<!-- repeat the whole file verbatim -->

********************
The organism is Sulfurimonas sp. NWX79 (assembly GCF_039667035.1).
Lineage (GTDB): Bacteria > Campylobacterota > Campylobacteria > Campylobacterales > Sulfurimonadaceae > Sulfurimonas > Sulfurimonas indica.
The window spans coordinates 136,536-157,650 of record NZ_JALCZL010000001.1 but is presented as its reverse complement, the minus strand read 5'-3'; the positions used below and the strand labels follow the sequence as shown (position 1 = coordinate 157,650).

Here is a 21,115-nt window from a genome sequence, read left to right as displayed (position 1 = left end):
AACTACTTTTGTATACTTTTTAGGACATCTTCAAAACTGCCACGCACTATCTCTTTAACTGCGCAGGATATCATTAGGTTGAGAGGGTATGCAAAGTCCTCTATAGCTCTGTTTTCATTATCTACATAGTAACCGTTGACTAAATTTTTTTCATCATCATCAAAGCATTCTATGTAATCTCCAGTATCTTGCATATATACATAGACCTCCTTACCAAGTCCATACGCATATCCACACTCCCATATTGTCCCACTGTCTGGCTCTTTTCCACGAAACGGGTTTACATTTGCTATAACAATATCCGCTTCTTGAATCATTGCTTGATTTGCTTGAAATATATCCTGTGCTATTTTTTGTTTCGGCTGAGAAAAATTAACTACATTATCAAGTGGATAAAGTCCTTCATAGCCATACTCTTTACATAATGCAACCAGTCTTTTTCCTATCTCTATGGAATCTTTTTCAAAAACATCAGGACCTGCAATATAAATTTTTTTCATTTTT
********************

The organism is Sulfurimonas sp. NWX79 (assembly GCF_039667035.1).
Lineage (GTDB): Bacteria > Campylobacterota > Campylobacteria > Campylobacterales > Sulfurimonadaceae > Sulfurimonas > Sulfurimonas indica.
The window spans coordinates 136,536-157,650 of record NZ_JALCZL010000001.1 but is presented as its reverse complement, the minus strand read 5'-3'; the positions used below and the strand labels follow the sequence as shown (position 1 = coordinate 157,650).

Here is a 21,115-nt window from a genome sequence, read left to right as displayed (position 1 = left end):
AACTACTTTTGTATACTTTTTAGGACATCTTCAAAACTGCCACGCACTATCTCTTTAACTGCGCAGGATATCATTAGGTTGAGAGGGTATGCAAAGTCCTCTATAGCTCTGTTTTCATTATCTACATAGTAACCGTTGACTAAATTTTTTTCATCATCATCAAAGCATTCTATGTAATCTCCAGTATCTTGCATATATACATAGACCTCCTTACCAAGTCCATACGCATATCCACACTCCCATATTGTCCCACTGTCTGGCTCTTTTCCACGAAACGGGTTTACATTTGCTATAACAATATCCGCTTCTTGAATCATTGCTTGATTTGCTTGAAATATATCCTGTGCTATTTTTTGTTTCGGCTGAGAAAAATTAACTACATTATCAAGTGGATAAAGTCCTTCATAGCCATACTCTTTACATAATGCAACCAGTCTTTTTCCTATCTCTATGGAATCTTTTTCAAAAACATCAGGACCTGCAATATAAATTTTTTTCATTTTT